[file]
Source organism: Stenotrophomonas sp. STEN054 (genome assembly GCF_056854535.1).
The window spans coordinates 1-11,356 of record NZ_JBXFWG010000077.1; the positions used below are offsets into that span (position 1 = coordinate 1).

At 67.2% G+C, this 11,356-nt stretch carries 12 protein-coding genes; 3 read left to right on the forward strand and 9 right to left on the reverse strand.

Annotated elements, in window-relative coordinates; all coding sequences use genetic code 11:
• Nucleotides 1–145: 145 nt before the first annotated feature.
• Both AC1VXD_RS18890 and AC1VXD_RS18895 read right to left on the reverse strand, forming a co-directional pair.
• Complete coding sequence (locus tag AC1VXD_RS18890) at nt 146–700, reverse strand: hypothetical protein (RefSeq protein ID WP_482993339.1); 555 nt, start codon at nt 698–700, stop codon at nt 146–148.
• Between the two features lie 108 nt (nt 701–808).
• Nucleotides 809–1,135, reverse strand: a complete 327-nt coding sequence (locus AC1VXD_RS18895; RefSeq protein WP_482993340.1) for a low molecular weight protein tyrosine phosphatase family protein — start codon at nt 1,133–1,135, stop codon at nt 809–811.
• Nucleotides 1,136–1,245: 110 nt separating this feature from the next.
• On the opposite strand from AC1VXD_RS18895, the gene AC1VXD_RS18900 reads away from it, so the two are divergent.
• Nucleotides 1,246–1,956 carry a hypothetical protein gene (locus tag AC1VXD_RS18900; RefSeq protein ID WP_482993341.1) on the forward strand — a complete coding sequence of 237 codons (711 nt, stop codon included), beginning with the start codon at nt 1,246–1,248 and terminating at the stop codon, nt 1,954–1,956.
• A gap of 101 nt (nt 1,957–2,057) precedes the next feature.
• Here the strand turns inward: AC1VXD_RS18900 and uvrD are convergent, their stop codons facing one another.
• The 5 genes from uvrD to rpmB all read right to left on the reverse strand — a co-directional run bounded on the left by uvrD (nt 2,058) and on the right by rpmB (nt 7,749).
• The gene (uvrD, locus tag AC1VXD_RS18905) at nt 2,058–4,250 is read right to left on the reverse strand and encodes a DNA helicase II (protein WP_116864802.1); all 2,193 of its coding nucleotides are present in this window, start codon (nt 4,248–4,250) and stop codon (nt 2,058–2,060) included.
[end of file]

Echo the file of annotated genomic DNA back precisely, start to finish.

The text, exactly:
Source organism: Stenotrophomonas sp. STEN054 (genome assembly GCF_056854535.1).
The window spans coordinates 1-11,356 of record NZ_JBXFWG010000077.1; the positions used below are offsets into that span (position 1 = coordinate 1).

At 67.2% G+C, this 11,356-nt stretch carries 12 protein-coding genes; 3 read left to right on the forward strand and 9 right to left on the reverse strand.

Annotated elements, in window-relative coordinates; all coding sequences use genetic code 11:
• Nucleotides 1–145: 145 nt before the first annotated feature.
• Both AC1VXD_RS18890 and AC1VXD_RS18895 read right to left on the reverse strand, forming a co-directional pair.
• Complete coding sequence (locus tag AC1VXD_RS18890) at nt 146–700, reverse strand: hypothetical protein (RefSeq protein ID WP_482993339.1); 555 nt, start codon at nt 698–700, stop codon at nt 146–148.
• Between the two features lie 108 nt (nt 701–808).
• Nucleotides 809–1,135, reverse strand: a complete 327-nt coding sequence (locus AC1VXD_RS18895; RefSeq protein WP_482993340.1) for a low molecular weight protein tyrosine phosphatase family protein — start codon at nt 1,133–1,135, stop codon at nt 809–811.
• Nucleotides 1,136–1,245: 110 nt separating this feature from the next.
• On the opposite strand from AC1VXD_RS18895, the gene AC1VXD_RS18900 reads away from it, so the two are divergent.
• Nucleotides 1,246–1,956 carry a hypothetical protein gene (locus tag AC1VXD_RS18900; RefSeq protein ID WP_482993341.1) on the forward strand — a complete coding sequence of 237 codons (711 nt, stop codon included), beginning with the start codon at nt 1,246–1,248 and terminating at the stop codon, nt 1,954–1,956.
• A gap of 101 nt (nt 1,957–2,057) precedes the next feature.
• Here the strand turns inward: AC1VXD_RS18900 and uvrD are convergent, their stop codons facing one another.
• The 5 genes from uvrD to rpmB all read right to left on the reverse strand — a co-directional run bounded on the left by uvrD (nt 2,058) and on the right by rpmB (nt 7,749).
• The gene (uvrD, locus tag AC1VXD_RS18905) at nt 2,058–4,250 is read right to left on the reverse strand and encodes a DNA helicase II (protein WP_116864802.1); all 2,193 of its coding nucleotides are present in this window, start codon (nt 4,248–4,250) and stop codon (nt 2,058–2,060) included.